Movie Review: Batman v Superman: Dawn of Justice (2016)
“Who will win?”
Batman v Superman: Dawn of Justice (2016)
Director: Zack Snyder
Cast: Ben Affleck, Henry Cavill, Amy Adams
Synopsis: Fearing that the actions of Superman are left unchecked, Batman takes on the Man of Steel, while the world wrestles with what kind of a hero it really needs.
If I had to live in a universe in which superheroes operate, I think I’d opt for Marvel’s land of Iron Man and Captain America. At least those guys have a laugh every now and then, unlike the unsmiling denizens of DC-land’s urban-industrial landscape whose lives are blighted by the wholesale destruction wrought by their superheroes’ ongoing fight against crime. As Batman v Superman: Dawn of Justice opens, the media is still pre-occupied by the question of whether the benefits of having Superman (Henry Cavill – The Man from U.N.C.L.E.) as a self-appointed Guardian is worth the havoc and loss of life that invariably results from his battles with the forces of evil. Many commentators believing he has to be accountable to someone. This, and other relatively sophisticated issues such as the burden of responsibility that comes with superpowers, and the emotional toll on the possessor of those powers, are all given a fair amount of attention in the film’s opening hour, but are dropped entirely thereafter, suggesting that the makers’ apparent intention of appealing to as wide an audience as possible isn’t quite as well planned as it ought to be.
It’s eighteen months after Superman’s titanic tussle with General Zod in Man of Steel, a bruising encounter which destroyed a number of buildings, including the office block which was home to Bruce Wayne Enterprises. He was probably insured, but that doesn’t stop Wayne (Ben Affleck – Smokin’ Aces, Runner Runner) from coming down firmly on the side of those who believe Superman is a dangerous loose cannon who needs to be contained but, unlike most of those who agree with him, Wayne is in a position to do something about it in his guise as Batman. Actually, there is one other person who has that rare capability: he’s Lex Luthor (Jesse Eisenberg – Zombieland, Now You See Me), re-invented as a techno super-nerd for this latest reboot. Lex wants to see Superman dead, and figures out a way to bring down both superheroes in one fell swoop after recovering a chunk of Kryptonite from the bottom of the Indian Ocean.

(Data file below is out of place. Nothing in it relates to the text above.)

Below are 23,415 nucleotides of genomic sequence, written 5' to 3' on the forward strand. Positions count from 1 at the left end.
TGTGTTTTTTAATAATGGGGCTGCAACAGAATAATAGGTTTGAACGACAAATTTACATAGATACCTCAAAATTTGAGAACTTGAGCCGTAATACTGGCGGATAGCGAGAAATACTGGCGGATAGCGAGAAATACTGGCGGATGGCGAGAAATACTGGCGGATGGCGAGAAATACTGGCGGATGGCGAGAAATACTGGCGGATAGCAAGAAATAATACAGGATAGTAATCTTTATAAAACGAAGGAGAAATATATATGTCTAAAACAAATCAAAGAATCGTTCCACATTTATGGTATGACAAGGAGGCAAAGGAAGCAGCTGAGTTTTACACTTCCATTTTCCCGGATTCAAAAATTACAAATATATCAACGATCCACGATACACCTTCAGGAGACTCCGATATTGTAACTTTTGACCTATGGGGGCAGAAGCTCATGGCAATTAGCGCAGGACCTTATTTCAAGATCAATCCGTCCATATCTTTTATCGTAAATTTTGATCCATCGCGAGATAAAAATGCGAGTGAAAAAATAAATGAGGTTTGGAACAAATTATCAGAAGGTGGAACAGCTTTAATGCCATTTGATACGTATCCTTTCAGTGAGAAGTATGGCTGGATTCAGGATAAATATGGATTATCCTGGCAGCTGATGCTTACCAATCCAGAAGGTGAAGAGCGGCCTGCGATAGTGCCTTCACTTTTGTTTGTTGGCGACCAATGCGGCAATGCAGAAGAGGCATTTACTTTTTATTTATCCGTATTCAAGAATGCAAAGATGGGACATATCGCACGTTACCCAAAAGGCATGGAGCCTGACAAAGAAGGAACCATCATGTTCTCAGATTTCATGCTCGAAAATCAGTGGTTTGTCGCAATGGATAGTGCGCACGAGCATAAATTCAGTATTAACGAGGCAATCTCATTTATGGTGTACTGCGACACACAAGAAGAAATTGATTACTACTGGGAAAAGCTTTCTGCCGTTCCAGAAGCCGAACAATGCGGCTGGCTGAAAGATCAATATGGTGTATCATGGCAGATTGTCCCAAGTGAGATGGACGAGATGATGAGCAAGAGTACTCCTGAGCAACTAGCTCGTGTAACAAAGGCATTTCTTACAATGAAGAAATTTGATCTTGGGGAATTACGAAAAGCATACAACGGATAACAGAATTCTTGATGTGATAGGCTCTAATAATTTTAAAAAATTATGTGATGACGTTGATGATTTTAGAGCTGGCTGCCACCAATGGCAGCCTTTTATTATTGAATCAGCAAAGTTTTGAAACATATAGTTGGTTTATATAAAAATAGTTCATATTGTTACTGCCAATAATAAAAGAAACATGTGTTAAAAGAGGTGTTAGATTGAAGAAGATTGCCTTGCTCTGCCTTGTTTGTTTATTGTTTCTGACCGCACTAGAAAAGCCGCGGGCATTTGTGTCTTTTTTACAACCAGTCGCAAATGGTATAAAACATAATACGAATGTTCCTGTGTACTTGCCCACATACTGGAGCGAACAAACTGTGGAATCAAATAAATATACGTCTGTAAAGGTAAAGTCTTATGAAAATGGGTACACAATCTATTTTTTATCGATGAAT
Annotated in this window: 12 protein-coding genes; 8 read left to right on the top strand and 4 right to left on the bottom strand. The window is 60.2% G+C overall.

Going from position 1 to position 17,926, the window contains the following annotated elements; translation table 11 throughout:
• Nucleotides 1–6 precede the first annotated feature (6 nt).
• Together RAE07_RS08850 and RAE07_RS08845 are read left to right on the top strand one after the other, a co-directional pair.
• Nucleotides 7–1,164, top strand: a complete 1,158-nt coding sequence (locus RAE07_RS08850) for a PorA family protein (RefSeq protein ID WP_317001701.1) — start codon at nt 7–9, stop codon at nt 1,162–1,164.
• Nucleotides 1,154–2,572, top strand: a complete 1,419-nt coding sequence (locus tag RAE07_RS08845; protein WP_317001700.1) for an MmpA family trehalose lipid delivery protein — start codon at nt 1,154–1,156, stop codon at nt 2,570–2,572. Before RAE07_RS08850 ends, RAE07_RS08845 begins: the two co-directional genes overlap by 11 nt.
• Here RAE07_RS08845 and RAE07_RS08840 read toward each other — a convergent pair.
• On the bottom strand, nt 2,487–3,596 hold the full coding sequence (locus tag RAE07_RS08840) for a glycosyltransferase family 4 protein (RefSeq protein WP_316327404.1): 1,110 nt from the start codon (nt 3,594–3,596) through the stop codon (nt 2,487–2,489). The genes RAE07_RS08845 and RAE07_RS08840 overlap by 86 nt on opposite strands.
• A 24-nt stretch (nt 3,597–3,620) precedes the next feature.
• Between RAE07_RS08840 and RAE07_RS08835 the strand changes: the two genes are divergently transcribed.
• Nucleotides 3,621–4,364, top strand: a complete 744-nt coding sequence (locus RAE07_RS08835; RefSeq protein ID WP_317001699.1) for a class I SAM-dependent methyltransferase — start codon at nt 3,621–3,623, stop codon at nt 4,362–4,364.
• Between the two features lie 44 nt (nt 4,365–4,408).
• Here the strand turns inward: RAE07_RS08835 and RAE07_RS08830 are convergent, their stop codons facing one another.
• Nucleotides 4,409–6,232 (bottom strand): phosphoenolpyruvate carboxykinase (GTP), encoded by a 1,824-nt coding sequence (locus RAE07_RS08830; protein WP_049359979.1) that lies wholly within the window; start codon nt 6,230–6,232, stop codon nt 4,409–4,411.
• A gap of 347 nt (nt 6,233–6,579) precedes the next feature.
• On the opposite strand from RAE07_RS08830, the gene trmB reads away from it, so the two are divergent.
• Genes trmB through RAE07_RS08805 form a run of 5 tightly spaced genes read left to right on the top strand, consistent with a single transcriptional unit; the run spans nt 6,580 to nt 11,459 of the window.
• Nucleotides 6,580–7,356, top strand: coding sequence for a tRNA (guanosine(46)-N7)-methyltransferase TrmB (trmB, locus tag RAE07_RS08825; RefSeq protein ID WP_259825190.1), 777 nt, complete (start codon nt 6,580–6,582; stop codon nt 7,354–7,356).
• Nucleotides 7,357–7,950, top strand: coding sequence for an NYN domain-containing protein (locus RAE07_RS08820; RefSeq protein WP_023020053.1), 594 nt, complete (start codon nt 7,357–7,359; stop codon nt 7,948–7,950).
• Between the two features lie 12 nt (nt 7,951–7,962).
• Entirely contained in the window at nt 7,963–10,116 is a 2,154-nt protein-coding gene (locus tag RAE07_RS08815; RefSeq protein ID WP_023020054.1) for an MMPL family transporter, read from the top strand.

The first bothersome thing about Zack Snyder’s contribution to the franchise is that title. An acronym for versus in the title of a movie immediately brings to mind such bottom-feeding atrocities as Mega Shark vs Giant Octopus and Dinocroc vs Supergator. While Batman v Superman: Dawn of Justice is a far better movie than any of those Z-grade monstrosities that occasionally emerge from cinema’s dank basement, it suggests a similar mentality when it comes to selling the film, at least. And, of course, much of the movie is designed to pander to the fan-boy element who want to see a detailed alternate reality in which many things loudly blow up. Snyder doesn’t disappoint them, handling the action set-pieces with confidence and skill, and he’s to be praised for at least attempting to explore more serious issues, even if he shows far less ingenuity while doing so. That first hour is something of a slog, to be honest, even if it does touch upon some interesting issues.
There was a lot of concern over the casting of Affleck – an able director but journeyman actor who unaccountably found himself elevated to the role of star. But he does surprisingly well, and proves to be one of Batman v Superman: Dawn of Justice’s unexpected strengths, helped, no doubt, by the fact that the definition of his character relies more on mood than expression. Cavill fares less well as Superman; he certainly looks the part, but fails to measure up to the modest demands the role places on him. As Lois Lane, his damsel in distress, Amy Adams (American Hustle, Big Eyes) is, once again, exactly that and nothing more. She might do a little snooping every now and then, but it always end in a cry for help which her beau invariably answers. Far more spirited and independent is newcomer Diana Prince (Gal Gadot – Criminal), whom DC fans will recognise as Wonder Woman, although writers Chris Terrio and David S. Goyar struggle to find any meaningful contribution for her to make until the final confrontation – which is not, as you might expect given the title, between Batman and Superman, but between all three superheroes and a giant mutant monster created by Luthor, whose new high-tech mogul-nerd persona is already fast becoming another of cinema’s stereotypes.
The movie has its moments, but there’s no losing sight of the fact that, despite being the second in the series, Batman v Superman: Dawn of Justice is an origins story for the Justice League, and therefore suffers from the pacing problems commonly associated with such movies. There are already two Justice League movies scheduled, in which Warners will build upon the foundations lain here – but whether they’ll succeed in creating a universe to rival that created by Marvel remains to be seen.
(Reviewed 1st May 2015)